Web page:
Knew Or Should Know

However, if you knew or should have known that the transaction into which you have entered was connected with the fraudulent evasion of VAT then you are going to struggle.

The wording ‘knew or should know’ seems remarkably similar to the ‘knew or ought to have known’ where Wrongful Trading is concerned in insolvency proceedings.

Critically if you know or should have known that you were involved in a chain of transactions concerning the fraudulent evasion of VAT, then you will not be able to recover the input VAT.

Should Have Known

The recent Tax Tribunal case of Revive Corporation Limited v HM Revenue [2020] UKUT 320 (TCC) (“Revive Corporation”) considered if a company should have known it was involved in transactions connected with the fraudulent evasion of VAT.

HMRC has published VAT Notice 726 which gives you an insight as to the sort of checks you need to consider to try to ensure that you do not fall into the ‘should have known‘ category.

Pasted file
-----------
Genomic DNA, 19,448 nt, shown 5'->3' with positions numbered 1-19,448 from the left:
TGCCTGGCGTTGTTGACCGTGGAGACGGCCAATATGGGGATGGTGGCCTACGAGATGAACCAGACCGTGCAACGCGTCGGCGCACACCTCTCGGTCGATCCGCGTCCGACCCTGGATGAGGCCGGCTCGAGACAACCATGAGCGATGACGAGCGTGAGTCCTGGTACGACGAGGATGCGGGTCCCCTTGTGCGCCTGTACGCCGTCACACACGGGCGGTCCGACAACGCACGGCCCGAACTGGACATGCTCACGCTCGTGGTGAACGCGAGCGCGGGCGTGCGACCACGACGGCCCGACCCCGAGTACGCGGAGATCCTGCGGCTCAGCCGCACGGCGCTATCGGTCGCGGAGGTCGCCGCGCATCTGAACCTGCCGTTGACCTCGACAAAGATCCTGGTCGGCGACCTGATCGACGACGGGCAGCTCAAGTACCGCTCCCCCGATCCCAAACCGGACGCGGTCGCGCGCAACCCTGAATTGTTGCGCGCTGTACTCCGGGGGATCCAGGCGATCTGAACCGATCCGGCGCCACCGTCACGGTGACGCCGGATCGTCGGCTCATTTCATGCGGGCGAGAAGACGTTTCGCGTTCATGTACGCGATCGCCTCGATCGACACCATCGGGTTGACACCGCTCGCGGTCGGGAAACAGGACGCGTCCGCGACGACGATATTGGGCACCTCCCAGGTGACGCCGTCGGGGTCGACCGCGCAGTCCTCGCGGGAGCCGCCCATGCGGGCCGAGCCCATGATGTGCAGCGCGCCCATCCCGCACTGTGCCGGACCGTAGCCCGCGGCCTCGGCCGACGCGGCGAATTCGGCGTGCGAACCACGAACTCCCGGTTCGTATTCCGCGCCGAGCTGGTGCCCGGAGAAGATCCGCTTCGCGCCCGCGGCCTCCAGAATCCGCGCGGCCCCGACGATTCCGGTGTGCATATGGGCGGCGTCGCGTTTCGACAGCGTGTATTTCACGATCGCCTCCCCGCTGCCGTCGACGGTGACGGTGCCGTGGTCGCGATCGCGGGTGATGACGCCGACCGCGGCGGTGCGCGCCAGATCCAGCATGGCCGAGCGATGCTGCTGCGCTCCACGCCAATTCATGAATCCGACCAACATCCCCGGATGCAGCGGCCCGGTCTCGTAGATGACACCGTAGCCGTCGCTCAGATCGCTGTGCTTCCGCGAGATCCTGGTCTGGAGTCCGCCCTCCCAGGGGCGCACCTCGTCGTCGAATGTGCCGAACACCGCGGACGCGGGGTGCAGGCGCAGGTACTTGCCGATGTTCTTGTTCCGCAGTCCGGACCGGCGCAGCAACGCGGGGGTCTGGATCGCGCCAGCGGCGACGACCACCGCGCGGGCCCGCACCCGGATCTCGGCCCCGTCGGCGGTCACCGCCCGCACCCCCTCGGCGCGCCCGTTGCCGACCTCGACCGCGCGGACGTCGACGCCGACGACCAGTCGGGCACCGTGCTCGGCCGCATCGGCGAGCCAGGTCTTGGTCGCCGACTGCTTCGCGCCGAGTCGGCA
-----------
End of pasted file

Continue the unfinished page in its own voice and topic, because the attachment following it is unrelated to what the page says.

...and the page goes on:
HMRC give two sorts of examples as to when you ought to be suspicious. For example if you have purchased goods at a price lower than the lowest market value or for a price lower than any previous supplier.

How To Avoid Being Liable For Fraudulent Evasion Of VAT

So how can you avoid being liabile for the fraudulent evasion of VAT if you have found yourself caught up in such a Missing Trader Fraud chain?

The answer is that you ought to have undertaken certain checks and due diligence to be able to show that you have been reasonable. HMRC expects you to take reasonable steps to validate the integrity of the people you do business with.

Such checks may involve consideration of the legitimacy of customer and suppliers, the commercial viability of the transactions entered into and the viability of the good supplied.